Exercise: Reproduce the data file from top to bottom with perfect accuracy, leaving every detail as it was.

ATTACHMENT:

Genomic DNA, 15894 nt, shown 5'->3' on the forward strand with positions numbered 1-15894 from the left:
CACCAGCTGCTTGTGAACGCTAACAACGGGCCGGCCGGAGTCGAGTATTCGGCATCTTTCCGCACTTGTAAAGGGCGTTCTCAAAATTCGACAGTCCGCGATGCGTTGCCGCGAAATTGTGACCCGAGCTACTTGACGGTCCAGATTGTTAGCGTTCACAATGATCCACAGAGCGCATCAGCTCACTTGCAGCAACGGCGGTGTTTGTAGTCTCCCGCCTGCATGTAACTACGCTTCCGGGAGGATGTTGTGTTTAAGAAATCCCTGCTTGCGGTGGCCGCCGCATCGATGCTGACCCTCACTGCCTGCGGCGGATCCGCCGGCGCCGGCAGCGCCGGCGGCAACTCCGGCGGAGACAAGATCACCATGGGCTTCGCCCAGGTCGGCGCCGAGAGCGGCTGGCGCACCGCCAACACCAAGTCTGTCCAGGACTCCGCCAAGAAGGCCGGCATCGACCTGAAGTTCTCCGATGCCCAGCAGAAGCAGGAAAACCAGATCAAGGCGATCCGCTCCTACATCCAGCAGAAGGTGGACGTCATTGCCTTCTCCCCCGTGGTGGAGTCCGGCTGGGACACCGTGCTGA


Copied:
Genomic DNA, 15894 nt, shown 5'->3' on the forward strand with positions numbered 1-15894 from the left:
CACCAGCTGCTTGTGAACGCTAACAACGGGCCGGCCGGAGTCGAGTATTCGGCATCTTTCCGCACTTGTAAAGGGCGTTCTCAAAATTCGACAGTCCGCGATGCGTTGCCGCGAAATTGTGACCCGAGCTACTTGACGGTCCAGATTGTTAGCGTTCACAATGATCCACAGAGCGCATCAGCTCACTTGCAGCAACGGCGGTGTTTGTAGTCTCCCGCCTGCATGTAACTACGCTTCCGGGAGGATGTTGTGTTTAAGAAATCCCTGCTTGCGGTGGCCGCCGCATCGATGCTGACCCTCACTGCCTGCGGCGGATCCGCCGGCGCCGGCAGCGCCGGCGGCAACTCCGGCGGAGACAAGATCACCATGGGCTTCGCCCAGGTCGGCGCCGAGAGCGGCTGGCGCACCGCCAACACCAAGTCTGTCCAGGACTCCGCCAAGAAGGCCGGCATCGACCTGAAGTTCTCCGATGCCCAGCAGAAGCAGGAAAACCAGATCAAGGCGATCCGCTCCTACATCCAGCAGAAGGTGGACGTCATTGCCTTCTCCCCCGTGGTGGAGTCCGGCTGGGACACCGTGCTGA